As I have business cards strewn on the floor of my home office to input in my Microsoft Outlook address book, I realize that I haven't been doing a good job in promotion maintenance.
Just as a reminder more for myself than anyone else, I've decided to launch this series here on the little things to remember in book promotion. So remember -- do what I say, not as I do!
The E-Mail List
I've discovered that the most important arsenal that a developing published writer can have is a good e-mail address list. Hardcore publicity-oriented writers always have a notebook or even forms for readers to sign up for their e-mail list. I bought a nice little guest book and honestly only remember about half the time at events to have it out on the signing table. I do collect business cards, however. I would advise people to immediately input their contacts into something like Microsoft Outlook or have a centralized place to store your cards (you might want to write the date on the back of the card). In my Outlook, I've divided my list into categories like certain regional contacts (so that I can quickly inform that when I'll be coming to their town for a future event), librarians, booksellers, etc. I do this for two reasons: to be able to create more custom messages for each group and also to break up my list because many people have servers that will reject mass e-mails sent to hundreds of people. The trickiest thing about this method is that I place each contact in only one category because I don't want them to receive the same e-mail multiple times. But a contact may fall in more than one category, but I usually chose the most appropriate one. If anyone has a better way to deal with this, let me know.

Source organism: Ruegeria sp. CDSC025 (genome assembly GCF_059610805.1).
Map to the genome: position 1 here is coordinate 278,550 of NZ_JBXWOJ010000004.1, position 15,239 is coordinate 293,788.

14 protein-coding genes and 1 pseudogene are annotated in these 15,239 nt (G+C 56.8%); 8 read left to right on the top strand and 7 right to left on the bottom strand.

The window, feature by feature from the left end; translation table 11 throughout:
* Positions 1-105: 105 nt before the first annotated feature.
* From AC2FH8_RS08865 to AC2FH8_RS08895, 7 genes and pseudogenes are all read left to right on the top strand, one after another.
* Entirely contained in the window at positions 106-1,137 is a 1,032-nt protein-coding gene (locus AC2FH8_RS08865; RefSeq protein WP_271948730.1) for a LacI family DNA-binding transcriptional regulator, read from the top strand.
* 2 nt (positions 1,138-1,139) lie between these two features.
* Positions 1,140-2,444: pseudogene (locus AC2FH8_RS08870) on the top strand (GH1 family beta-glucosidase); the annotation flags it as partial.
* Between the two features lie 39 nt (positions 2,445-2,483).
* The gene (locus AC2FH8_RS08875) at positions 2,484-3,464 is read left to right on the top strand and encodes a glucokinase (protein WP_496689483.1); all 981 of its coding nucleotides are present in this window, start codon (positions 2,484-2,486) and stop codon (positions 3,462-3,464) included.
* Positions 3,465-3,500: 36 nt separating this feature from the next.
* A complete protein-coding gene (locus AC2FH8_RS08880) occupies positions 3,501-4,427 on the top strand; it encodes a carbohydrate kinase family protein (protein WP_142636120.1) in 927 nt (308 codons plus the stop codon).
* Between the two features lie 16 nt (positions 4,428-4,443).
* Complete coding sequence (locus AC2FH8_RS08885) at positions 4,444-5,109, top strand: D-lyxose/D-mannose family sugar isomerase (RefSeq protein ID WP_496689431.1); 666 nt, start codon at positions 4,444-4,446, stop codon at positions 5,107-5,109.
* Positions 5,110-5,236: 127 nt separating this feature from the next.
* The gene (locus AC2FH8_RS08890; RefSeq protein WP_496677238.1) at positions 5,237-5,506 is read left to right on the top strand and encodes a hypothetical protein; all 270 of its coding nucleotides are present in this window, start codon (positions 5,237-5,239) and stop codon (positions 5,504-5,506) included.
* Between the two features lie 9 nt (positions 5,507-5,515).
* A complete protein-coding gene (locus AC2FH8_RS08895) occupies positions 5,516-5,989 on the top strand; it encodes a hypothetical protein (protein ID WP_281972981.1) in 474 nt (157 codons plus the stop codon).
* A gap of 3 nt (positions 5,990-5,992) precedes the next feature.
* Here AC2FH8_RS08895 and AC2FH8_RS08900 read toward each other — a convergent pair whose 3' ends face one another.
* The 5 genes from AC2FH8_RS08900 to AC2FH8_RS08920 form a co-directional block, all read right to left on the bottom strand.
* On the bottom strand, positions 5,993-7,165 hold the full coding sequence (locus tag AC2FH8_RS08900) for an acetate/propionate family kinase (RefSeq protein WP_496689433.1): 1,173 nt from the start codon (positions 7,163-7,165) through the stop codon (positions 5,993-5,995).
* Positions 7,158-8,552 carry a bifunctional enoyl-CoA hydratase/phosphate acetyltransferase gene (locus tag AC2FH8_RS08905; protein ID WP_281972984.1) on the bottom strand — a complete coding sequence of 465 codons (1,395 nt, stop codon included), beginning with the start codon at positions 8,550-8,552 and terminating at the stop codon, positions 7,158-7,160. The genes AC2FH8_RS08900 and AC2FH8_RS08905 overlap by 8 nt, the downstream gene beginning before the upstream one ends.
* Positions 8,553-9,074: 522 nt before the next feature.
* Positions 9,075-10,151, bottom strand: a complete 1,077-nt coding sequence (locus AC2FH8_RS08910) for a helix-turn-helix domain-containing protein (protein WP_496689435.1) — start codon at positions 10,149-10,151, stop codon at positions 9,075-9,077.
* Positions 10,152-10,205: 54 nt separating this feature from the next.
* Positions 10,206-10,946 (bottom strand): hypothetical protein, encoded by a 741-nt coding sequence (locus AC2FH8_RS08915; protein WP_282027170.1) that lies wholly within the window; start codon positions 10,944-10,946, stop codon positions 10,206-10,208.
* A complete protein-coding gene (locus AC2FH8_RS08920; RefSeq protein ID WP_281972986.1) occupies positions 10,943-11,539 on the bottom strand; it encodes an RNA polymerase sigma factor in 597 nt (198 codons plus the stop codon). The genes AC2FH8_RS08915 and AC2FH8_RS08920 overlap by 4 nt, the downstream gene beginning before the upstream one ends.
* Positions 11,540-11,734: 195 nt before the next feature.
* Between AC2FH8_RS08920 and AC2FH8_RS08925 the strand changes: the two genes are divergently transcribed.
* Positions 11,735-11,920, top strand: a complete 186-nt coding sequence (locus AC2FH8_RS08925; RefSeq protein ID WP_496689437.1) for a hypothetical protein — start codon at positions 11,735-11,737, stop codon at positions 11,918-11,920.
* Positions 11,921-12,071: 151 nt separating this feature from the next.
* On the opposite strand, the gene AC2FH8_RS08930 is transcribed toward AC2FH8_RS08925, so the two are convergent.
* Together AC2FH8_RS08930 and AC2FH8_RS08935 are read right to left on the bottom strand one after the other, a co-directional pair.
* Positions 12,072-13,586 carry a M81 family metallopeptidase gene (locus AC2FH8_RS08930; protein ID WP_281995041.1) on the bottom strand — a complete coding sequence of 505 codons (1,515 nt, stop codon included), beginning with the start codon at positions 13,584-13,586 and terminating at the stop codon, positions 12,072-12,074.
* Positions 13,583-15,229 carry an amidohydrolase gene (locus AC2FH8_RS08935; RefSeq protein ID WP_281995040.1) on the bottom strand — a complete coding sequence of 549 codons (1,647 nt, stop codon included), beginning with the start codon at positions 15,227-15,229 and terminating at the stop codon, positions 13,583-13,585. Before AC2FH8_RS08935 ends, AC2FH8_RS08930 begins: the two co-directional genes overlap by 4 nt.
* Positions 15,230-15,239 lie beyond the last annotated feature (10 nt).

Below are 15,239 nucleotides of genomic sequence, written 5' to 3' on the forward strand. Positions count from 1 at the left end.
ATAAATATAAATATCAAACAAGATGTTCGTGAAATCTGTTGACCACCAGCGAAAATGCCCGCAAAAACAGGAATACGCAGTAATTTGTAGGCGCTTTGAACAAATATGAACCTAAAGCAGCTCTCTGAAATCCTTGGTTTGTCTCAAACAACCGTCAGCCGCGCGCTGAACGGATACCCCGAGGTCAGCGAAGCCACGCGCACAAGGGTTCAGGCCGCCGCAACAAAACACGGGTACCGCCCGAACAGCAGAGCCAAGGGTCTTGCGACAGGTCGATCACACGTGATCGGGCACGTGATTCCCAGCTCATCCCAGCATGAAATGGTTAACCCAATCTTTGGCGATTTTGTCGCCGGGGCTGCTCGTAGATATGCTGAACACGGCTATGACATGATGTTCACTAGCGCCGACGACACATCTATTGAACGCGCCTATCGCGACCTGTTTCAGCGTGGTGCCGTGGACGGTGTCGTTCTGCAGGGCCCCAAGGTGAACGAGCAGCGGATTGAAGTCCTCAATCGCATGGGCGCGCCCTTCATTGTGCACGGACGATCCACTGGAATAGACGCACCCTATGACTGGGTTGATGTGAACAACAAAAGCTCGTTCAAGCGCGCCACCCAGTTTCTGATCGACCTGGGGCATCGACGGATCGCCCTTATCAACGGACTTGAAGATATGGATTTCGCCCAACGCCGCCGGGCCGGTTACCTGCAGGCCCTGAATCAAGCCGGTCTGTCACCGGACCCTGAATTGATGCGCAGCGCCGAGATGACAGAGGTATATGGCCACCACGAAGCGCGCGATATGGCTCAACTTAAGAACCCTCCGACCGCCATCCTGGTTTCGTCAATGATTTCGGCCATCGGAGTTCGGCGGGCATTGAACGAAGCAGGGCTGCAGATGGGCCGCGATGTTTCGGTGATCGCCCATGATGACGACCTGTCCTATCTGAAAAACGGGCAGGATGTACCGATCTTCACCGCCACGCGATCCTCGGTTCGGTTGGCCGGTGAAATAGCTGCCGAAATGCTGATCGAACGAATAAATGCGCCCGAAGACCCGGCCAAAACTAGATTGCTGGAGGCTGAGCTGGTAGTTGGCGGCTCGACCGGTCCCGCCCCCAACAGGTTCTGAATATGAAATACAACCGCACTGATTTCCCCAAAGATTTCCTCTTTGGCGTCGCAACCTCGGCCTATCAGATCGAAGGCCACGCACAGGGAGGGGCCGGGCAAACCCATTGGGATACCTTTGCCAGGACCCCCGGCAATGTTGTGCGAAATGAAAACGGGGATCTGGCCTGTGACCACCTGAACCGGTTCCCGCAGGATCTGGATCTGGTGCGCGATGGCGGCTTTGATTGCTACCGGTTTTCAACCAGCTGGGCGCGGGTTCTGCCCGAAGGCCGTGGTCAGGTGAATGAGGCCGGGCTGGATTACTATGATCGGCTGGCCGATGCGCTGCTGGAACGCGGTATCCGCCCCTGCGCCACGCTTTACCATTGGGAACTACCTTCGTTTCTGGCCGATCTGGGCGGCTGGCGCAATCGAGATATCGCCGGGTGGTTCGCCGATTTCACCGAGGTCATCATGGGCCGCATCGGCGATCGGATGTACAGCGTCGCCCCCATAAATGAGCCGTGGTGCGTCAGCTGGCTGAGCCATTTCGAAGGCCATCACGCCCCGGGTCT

You can also send e-mails via Microsoft Excel. I've only done this once via help from mystery writer Eric Stone. That method is great because your e-mail messages are sent individually to each contact, thus avoiding servers bouncing back mass e-mailings. Since I had already started my mailing list in Outlook, I've just kept it there for now.
I don't send out an e-newsletter. For me personally, it seems a big presumptuous, but that doesn't mean I don't enjoy reading some of my colleagues' newsletters. I prefer just sending out short bursts of news -- book release announcement, event notification, etc. -- usually no longer than a couple of paragraphs and only maybe two or three times a year. The people on my mailing list know who I am and are somewhat familiar with my work, so there's no need to spread it on thick with review quotes, etc. Besides, you can always direct people to your website for more information.
+ Also chose bcc (blind carbon copy) when sending out group e-mails. People really don't appreciate their e-mail addresses being released to people they don't know.
+ Create an appropriate description for the subject line. Include the most pertinent info so that the receiver quickly gets the gist of the message (signing in a particular city, etc.) or be so entertaining that the receiver can't help but to read the body of the message. I usually go with the former.
+ Remember to update e-mail addresses because people change them frequently.
+ Save your e-mail addresses on a portable drive or some other backup system. This again is a reminder to myself because I haven't done this recently!
If you have any other tips, add them to the comment section.